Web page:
Tuesday, September 04, 2012


Rachel didn't have school on Friday and Andrew doesn't have class on Friday afternoons so we decided to go on a tour of Duke's campus (for my sake, since I hadn't been there yet). The campus is beautifully Gothic—even the newer buildings on campus tweak their modernity to have a Gothic feel by adding arches or crenellations or other cool things.

Both girls are fairly convinced that Duke is Hogwarts.

Especially this one:

Duke is very different from BYU. Duke is a research school—they have more graduate students (8000) than undergraduate students (6000)—while BYU's focus is on undergraduate education (28,000 undergraduate students, 3000 graduate students). Duke has 3200 academic staff for their 14,000 students, while BYU has only 1500 teachers for their 30,000 students. Duke's campus is huge at 8,610 acres. BYU's campus is only 560 acres.*

When everyone was complaining about being tired after walking around campus for two hours, Andrew said that we should be fine because BYU is bigger than Duke. So I pulled out those nifty numbers from Wikipedia and Andrew said, "But I'll bet Duke Forest is included in that."

So let's take out Duke Forest, which is 7,200 acres.* Now Duke's campus is only 1,400 acres, which is still more than double BYU's campus.

"Oh," he says now, "But that includes Duke Garden, which is also huge."

Granted. But BYU's campus also includes a garden, complete with a botany pond. That said, BYU's botany pond is pretty lame compared to the one in Duke Garden. Duke Garden itself is 55 acres, which is like 10% of BYU's campus.*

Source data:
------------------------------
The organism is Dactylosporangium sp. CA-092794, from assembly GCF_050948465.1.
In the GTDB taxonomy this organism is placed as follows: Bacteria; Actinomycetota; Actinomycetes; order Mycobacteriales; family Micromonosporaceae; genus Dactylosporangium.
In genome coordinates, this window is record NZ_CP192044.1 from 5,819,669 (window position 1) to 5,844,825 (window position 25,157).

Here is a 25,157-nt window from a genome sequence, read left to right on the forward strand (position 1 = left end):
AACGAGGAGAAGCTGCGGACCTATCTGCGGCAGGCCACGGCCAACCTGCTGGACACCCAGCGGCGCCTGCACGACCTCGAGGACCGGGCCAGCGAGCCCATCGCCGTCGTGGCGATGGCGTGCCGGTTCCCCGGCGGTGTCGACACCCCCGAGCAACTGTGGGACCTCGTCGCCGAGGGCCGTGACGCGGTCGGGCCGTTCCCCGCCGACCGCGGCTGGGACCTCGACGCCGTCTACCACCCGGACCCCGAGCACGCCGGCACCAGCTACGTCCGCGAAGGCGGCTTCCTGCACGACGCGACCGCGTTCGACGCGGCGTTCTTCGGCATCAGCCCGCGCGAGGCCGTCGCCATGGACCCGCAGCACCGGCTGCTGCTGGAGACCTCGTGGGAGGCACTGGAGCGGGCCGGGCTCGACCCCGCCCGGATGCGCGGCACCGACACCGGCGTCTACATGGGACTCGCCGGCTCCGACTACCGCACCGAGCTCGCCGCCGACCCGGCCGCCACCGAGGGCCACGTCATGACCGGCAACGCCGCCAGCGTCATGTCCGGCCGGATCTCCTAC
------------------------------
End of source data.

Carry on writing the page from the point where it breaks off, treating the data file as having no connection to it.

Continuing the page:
*All of my numbers were taken from Wikipedia (here and here) and were liberally rounded, but you have to admit: they prove my point. We were all very justified in being tired after walking around in the heat for two hours.

Anyway, where was I? Gothic...Hogwarts...Duke...beautiful campus. Right. Undergraduate students are required to live on campus in these huge dormitories. They're divided into houses, just like in Harry Potter. And the dorms are seriously crazy. Observe:

The dorms spill out into beautiful courtyards where you can study or chat or be harassed by squirrels.

Funny story: We brought our little point'n'shoot camera with us and after I took these pictures of the squirrels, Rachel asked if I would send them to Auntie Emily (who loves squirrels). I told her we'd have to wait until we get home. She asked why. So I told her our camera can't connect to the internet and she was like, "What?!" I what good is it?

Andrew tells me there is even a courtyard with outdoor air conditioning. Somehow they've rigged the sprinklers to let off a cool mist every few minutes but it's not wet enough to actually get things wet—it just cools off the air. I don't know if I believe him because he didn't take us over there...and it was a really hot day. Obviously he would have taken us there, had it actually existed.

I'm just kidding. I'm sure it exists. We were just in a hurry to get to the fish pond so we did a truncated tour of the campus. We saw the Sanford building, the library and a bit of the student center. Check out their "great hall":

That was all on the way to see the chapel. Rachel was really excited about visiting the chapel again because she wanted to see the "statues of dead people." When I questioned her about this, I said, "I'm sure they're not dead people. Statues might seem like they're dead because they're not alive but in this case that's different from being dead. They're just statues, not dead people." And then she explained, "No, Mom. They're dead. Like, they have these boxes and then there are statues of people lying down on the boxes. I'm pretty sure they're statues of dead people."

Right. Those would be statues of dead people, wouldn't they?